Peach, also known as nectarine, comes from the Northwestern China with its juicy yellowish-orange pulp which is extremely soft. The skin of peach is furry, however. Let’s read about peach and diabetes…
“An apple is an excellent thing until you have tried a peach”
Table showing nutritonal information of 100g of ripe peach
|Glycemic index||42||low (good)|
|Carbohydrates||10g (8g sugar & 1.5g fibers)||3% (16% & 6%)|
Glycemic index and Glycemic load (peach and diabetes)
The glycemic index of peach is within the low range or the good range at the value of 42. The glycemic load for 100g of peach is 42*10/100 = 4.2
With this glycemic load, the serving size can be doubled to 200g at which the glycemic load will be 8.4
However, the sugar content in 200g of peach will be 32% of what is recommended for diabetics to consume per day. Thus, be cautious in deciding the serving size. Do not increase the size beyond 200g at a time.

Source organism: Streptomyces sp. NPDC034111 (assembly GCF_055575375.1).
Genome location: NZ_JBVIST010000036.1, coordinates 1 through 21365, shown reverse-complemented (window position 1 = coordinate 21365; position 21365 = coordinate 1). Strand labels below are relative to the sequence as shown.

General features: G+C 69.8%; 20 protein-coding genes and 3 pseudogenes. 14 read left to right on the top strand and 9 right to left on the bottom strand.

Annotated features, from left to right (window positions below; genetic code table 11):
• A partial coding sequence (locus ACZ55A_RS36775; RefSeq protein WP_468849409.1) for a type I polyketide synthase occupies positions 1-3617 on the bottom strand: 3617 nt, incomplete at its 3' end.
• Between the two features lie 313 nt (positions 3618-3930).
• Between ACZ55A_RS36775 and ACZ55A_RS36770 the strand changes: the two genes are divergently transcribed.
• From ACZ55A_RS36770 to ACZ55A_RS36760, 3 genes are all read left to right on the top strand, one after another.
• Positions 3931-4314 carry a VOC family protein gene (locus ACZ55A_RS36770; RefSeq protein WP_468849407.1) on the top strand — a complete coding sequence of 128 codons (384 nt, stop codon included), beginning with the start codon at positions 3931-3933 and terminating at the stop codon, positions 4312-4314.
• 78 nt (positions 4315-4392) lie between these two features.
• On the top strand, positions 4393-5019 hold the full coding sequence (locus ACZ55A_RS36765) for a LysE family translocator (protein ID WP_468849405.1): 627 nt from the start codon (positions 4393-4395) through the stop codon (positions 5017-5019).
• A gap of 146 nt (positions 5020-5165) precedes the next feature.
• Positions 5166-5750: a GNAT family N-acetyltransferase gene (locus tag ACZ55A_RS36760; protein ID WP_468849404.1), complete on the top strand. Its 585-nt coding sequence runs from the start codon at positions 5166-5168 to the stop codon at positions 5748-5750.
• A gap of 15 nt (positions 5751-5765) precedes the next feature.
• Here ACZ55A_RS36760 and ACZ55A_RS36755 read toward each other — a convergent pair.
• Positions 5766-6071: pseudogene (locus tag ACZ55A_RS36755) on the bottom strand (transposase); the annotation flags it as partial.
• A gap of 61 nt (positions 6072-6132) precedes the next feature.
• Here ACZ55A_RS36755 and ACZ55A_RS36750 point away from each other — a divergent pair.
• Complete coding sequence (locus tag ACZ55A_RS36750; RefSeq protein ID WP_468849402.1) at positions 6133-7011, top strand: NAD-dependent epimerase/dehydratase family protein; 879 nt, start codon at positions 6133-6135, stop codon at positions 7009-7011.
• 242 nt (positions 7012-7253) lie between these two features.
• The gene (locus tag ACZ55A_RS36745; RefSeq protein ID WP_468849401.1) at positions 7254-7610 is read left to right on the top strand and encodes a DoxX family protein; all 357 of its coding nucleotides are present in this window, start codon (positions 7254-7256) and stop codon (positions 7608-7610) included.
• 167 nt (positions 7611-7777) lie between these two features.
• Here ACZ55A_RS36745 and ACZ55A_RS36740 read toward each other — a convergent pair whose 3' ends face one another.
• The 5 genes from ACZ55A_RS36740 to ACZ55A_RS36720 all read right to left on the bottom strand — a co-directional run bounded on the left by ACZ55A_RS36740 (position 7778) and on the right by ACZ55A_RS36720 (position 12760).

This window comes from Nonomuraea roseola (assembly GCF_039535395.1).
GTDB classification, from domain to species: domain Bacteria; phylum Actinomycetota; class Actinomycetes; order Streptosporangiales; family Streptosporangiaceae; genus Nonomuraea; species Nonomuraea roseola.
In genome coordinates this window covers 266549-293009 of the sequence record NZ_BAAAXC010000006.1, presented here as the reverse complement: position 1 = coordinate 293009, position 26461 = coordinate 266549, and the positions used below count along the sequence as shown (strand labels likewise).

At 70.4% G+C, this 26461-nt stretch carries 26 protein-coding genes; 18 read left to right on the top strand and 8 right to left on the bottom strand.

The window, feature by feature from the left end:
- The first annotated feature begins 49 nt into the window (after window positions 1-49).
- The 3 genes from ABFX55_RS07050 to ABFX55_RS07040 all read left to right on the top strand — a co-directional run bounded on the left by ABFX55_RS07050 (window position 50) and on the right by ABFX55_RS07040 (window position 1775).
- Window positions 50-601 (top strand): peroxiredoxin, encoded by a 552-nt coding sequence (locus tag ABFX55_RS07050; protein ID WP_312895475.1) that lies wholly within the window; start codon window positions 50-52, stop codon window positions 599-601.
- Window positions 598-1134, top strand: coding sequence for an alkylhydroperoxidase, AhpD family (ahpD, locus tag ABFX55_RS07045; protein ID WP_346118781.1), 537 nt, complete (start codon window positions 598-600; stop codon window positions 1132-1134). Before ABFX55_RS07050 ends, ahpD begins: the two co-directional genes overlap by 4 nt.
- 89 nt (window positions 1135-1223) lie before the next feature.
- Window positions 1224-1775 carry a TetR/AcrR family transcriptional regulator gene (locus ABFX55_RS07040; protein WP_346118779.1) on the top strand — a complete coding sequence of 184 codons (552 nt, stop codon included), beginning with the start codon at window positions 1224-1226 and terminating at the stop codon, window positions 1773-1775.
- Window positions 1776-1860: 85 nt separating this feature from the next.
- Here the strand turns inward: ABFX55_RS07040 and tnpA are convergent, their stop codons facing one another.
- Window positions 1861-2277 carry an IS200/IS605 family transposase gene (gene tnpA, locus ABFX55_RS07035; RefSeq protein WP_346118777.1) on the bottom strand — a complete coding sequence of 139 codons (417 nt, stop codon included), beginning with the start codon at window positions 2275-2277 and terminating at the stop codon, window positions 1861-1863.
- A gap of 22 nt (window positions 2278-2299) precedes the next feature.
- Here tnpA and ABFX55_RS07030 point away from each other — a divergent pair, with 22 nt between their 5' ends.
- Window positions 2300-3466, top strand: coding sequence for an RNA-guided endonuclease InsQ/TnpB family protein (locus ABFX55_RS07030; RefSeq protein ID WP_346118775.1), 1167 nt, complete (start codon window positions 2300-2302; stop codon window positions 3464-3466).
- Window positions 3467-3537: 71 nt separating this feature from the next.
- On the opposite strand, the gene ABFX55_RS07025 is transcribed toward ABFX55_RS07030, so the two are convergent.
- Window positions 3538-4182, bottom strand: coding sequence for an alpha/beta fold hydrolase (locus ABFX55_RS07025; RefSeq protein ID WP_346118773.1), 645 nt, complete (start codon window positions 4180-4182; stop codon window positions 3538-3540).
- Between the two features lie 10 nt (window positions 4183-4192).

Vitamin C 11% of RDA | An experimental study suggests that vitamin C supplementation of 1000mg per day for 6 weeks can cause reduction in blood sugar and lipid levels along with insulin. However, the supplemental dose is almost 17 times the RDA, but increasing the dietary vitamin C intake can help reduce the supplemental dose. Also, as you can see, vitamin C will also help to prevent dyslipidemia which is commonly seen among diabetics.
Vitamin A 6% of RDA | The role of vitamin A in type 2 diabetes is still under review. However, there are 3 possible mechanisms by which vitamin A can be beneficial. These include its antioxidant property, its property to lower insulin resistance and thirdly, its ability to mediate insulin release.
Other: Magnesium & Iron
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